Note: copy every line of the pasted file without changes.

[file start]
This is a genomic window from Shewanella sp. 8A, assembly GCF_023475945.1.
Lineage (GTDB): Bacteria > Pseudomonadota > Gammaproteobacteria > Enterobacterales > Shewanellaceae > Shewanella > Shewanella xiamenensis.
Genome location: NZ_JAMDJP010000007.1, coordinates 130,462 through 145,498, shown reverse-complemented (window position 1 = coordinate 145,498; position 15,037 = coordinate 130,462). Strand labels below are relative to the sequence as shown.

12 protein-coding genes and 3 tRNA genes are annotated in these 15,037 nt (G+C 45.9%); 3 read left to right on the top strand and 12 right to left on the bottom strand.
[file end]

This is a genomic window from Shewanella sp. 8A, assembly GCF_023475945.1.
Lineage (GTDB): Bacteria > Pseudomonadota > Gammaproteobacteria > Enterobacterales > Shewanellaceae > Shewanella > Shewanella xiamenensis.
Genome location: NZ_JAMDJP010000007.1, coordinates 130,462 through 145,498, shown reverse-complemented (window position 1 = coordinate 145,498; position 15,037 = coordinate 130,462). Strand labels below are relative to the sequence as shown.

12 protein-coding genes and 3 tRNA genes are annotated in these 15,037 nt (G+C 45.9%); 3 read left to right on the top strand and 12 right to left on the bottom strand.